Long Beach police are investigating after a union representing local hotel workers began circulating a video that shows an investor at the Hotel Maya shouting at workers picketing outside the property.

The union, Unite Here Local 11 — which has been leading labor demonstrations across the region calling for higher wages for hotel workers — alleges the investor also attacked one of the picketing workers off-camera.

“He hit my hand and threw the megaphone to the floor,” a hotel housekeeper identified only as Camila said in Spanish in a video posted to X. “He grabbed my arm very roughly and hurt me. He began to insult me very rudely.”

The investor, Frank Zarabi, denied the accusation through a spokesman and longtime advisor, Kasey Konkright. Konkright said he has worked with Zarabi for years and could not imagine him putting his hands on someone.

Long Beach police said they were called to the incident on Friday, Dec. 13 where they took a report of an alleged battery. A police spokesperson said the department is still investigating, and declined to confirm further details.

This is not the first time tensions have run high recently at Hotel Maya or the first time Unite Here Local 11 has alleged its picketing workers were targeted with violence.

In August, a brawl erupted between picketers and guests attending a wedding at the Maya. Video footage from that day shows wedding guests and security guards using temporary fencing in an attempt to physically move picketers farther from the event before an unknown man assaulted four people on the union side.

“This is the second incident of violence at the hotel,” Unite Here Local 11 co-President Ada Briceño said in an interview Wednesday. “It’s very clear that the employer is not protecting workers.”

The union has gone public with videos of the altercations as they try to negotiate better pay and conditions for the 15,000 workers it represents at more than 60 hotels across the Los Angeles region.

The battle has so far lasted five months, resulting in what is believed to be the largest hotel strike in U.S. history.

In all, 20 hotels have reached agreements to raise wages as well as strengthen pensions and health benefits, including some major Marriott and Hilton properties, according to Unite Here Local 11 spokesperson Maria Hernandez, but the hotel Maya is not among them.

“We’re going to double-down on our strategy,” Briceño said, adding that workers without new contracts are becoming more upset as other hotels reach agreements. “Now that we’ve cleared some of them, we’re going to focus on employers like the Maya to ensure they understand we’re not going to accept anything less.”

Advisor Konkright, alleges that Zarabi was a victim of the union’s pressure campaign. Zarabi is the founder and president of Envision Hotel Partners, which is an investor in the Maya.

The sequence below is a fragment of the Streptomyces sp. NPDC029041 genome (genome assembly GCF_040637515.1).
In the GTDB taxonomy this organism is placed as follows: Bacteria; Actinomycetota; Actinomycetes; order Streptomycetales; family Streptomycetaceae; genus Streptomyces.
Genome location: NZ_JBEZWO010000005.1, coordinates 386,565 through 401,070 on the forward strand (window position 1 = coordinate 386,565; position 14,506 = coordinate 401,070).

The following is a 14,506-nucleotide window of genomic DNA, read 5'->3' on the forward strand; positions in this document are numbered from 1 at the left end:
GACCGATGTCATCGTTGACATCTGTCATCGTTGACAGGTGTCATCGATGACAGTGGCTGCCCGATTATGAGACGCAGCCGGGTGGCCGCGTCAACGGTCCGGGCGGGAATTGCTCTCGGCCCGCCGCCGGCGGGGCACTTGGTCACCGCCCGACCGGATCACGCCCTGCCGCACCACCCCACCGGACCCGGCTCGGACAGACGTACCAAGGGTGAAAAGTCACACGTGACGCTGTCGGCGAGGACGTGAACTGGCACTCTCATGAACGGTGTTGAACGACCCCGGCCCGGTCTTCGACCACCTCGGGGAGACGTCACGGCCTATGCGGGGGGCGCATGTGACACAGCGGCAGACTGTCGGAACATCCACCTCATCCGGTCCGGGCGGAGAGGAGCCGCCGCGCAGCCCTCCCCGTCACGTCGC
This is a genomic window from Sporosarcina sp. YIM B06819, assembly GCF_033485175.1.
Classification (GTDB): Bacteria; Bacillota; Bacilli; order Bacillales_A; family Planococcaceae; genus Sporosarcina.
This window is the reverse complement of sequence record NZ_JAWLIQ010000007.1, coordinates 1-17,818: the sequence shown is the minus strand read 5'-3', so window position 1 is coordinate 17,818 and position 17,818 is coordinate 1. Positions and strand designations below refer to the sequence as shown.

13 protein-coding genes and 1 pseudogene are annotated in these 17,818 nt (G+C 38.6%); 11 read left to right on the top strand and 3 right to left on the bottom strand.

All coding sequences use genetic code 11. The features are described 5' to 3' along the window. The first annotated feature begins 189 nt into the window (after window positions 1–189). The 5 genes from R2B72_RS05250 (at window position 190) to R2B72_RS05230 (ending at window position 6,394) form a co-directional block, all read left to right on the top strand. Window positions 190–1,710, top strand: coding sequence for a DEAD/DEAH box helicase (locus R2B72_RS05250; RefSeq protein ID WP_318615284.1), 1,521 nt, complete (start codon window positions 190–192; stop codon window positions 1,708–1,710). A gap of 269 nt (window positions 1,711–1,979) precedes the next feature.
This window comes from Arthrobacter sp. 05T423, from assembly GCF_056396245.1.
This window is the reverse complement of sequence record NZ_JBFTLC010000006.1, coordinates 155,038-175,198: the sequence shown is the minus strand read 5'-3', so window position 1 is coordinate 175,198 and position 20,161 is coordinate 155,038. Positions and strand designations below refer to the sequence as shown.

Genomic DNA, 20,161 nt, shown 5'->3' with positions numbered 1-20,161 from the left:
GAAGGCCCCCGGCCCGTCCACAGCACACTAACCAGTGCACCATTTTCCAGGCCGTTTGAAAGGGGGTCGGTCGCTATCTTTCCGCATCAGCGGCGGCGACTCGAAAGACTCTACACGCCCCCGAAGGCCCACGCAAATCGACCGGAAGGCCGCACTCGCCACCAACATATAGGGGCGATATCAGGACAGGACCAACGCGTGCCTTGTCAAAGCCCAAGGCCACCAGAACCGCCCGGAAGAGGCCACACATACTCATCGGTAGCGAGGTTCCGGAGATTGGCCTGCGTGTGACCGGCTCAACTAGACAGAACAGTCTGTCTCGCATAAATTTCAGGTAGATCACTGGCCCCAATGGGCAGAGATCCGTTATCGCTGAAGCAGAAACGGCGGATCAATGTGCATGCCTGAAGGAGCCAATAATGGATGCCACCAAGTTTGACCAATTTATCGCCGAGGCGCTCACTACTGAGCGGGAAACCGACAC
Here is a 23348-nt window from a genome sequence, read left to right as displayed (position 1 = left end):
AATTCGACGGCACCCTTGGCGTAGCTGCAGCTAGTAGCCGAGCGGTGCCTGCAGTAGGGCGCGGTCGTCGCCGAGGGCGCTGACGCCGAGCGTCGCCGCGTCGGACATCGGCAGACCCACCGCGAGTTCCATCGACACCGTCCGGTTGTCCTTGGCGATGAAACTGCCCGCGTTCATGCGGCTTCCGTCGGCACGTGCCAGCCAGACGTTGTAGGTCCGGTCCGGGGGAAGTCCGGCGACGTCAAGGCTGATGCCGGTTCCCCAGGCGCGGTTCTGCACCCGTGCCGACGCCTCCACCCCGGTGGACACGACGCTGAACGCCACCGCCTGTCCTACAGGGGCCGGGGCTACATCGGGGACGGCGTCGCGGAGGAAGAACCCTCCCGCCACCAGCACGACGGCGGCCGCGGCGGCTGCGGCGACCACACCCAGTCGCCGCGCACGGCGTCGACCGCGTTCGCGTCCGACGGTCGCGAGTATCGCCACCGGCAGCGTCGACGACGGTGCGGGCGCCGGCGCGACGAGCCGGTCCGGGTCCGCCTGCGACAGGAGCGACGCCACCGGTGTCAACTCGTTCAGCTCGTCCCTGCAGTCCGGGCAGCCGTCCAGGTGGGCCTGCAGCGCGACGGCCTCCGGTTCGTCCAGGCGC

“They hoped to create a situation to cause something that would work in their favor,” he said.

Konkright said Zarabi was specifically targeted by the workers’ actions, which caused an older man Zarabi was with at the time to have a severe panic attack.

“Obviously, Papa Bear instincts are going to kick in,” Konkright said, noting that Zarabi did not use profanity or touch anyone in the seconds-long clip posted online.

Hotel General Manager Greg Guthrie, meanwhile, declined to comment on specifics of the incident, citing the ongoing investigation. Guthrie did, however, say picketers followed Zarabi into the hotel before returning to the picket line.

“Hotel Maya cares about the safety of its patrons and team members,” Guthrie said in his statement.

Maya management has laid blame on Unite Here Local 11 for the stalled negotiations. Continuous requests for bargaining sessions have fallen on deaf ears, according to spokesperson Cameron Andrews.

“The union has refused to meet with Hotel Maya so negotiations have not begun,” Andrews said.

Before the old contract expired, Unite Here submitted a contract proposal to all 60 hotels for consideration, according to the union.

In a Nov. 3 email, Unite Here co-President Kurt Petersen said the union has conditions that have not been met, including apologies for the violent incidents against workers and having medical bills paid for those who have been attacked.

The Maya, for its part, filed a complaint against the union with federal authorities, claiming it was stalling, intimidating and misleading amid the sluggish negotiations. Refusing to come to the table violates the National Labor Relations Act.

The previous contract expired at the end of June but the hotel has honored it amid the stalemate, Andrews noted.